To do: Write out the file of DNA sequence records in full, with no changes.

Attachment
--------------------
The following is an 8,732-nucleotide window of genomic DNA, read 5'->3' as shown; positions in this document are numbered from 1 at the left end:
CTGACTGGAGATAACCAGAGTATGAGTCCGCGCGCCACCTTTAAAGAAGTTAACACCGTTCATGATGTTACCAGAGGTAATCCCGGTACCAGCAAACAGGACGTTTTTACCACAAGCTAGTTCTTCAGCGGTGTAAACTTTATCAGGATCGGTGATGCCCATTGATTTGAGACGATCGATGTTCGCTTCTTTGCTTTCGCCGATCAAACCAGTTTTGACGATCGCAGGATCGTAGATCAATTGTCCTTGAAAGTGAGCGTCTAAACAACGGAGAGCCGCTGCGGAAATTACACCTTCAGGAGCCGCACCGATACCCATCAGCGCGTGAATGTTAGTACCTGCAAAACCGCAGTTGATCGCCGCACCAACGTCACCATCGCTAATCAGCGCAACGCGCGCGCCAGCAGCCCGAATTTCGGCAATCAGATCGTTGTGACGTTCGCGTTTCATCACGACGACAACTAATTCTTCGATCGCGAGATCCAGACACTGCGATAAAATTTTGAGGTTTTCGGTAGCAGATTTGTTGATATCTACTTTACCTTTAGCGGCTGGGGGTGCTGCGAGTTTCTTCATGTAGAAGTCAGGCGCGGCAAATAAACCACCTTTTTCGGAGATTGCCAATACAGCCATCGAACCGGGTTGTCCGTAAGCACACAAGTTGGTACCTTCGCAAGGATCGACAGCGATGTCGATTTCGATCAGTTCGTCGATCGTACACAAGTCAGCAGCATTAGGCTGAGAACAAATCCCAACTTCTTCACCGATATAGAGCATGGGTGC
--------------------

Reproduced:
The following is an 8,732-nucleotide window of genomic DNA, read 5'->3' as shown; positions in this document are numbered from 1 at the left end:
CTGACTGGAGATAACCAGAGTATGAGTCCGCGCGCCACCTTTAAAGAAGTTAACACCGTTCATGATGTTACCAGAGGTAATCCCGGTACCAGCAAACAGGACGTTTTTACCACAAGCTAGTTCTTCAGCGGTGTAAACTTTATCAGGATCGGTGATGCCCATTGATTTGAGACGATCGATGTTCGCTTCTTTGCTTTCGCCGATCAAACCAGTTTTGACGATCGCAGGATCGTAGATCAATTGTCCTTGAAAGTGAGCGTCTAAACAACGGAGAGCCGCTGCGGAAATTACACCTTCAGGAGCCGCACCGATACCCATCAGCGCGTGAATGTTAGTACCTGCAAAACCGCAGTTGATCGCCGCACCAACGTCACCATCGCTAATCAGCGCAACGCGCGCGCCAGCAGCCCGAATTTCGGCAATCAGATCGTTGTGACGTTCGCGTTTCATCACGACGACAACTAATTCTTCGATCGCGAGATCCAGACACTGCGATAAAATTTTGAGGTTTTCGGTAGCAGATTTGTTGATATCTACTTTACCTTTAGCGGCTGGGGGTGCTGCGAGTTTCTTCATGTAGAAGTCAGGCGCGGCAAATAAACCACCTTTTTCGGAGATTGCCAATACAGCCATCGAACCGGGTTGTCCGTAAGCACACAAGTTGGTACCTTCGCAAGGATCGACAGCGATGTCGATTTCGATCAGTTCGTCGATCGTACACAAGTCAGCAGCATTAGGCTGAGAACAAATCCCAACTTCTTCACCGATATAGAGCATGGGTGC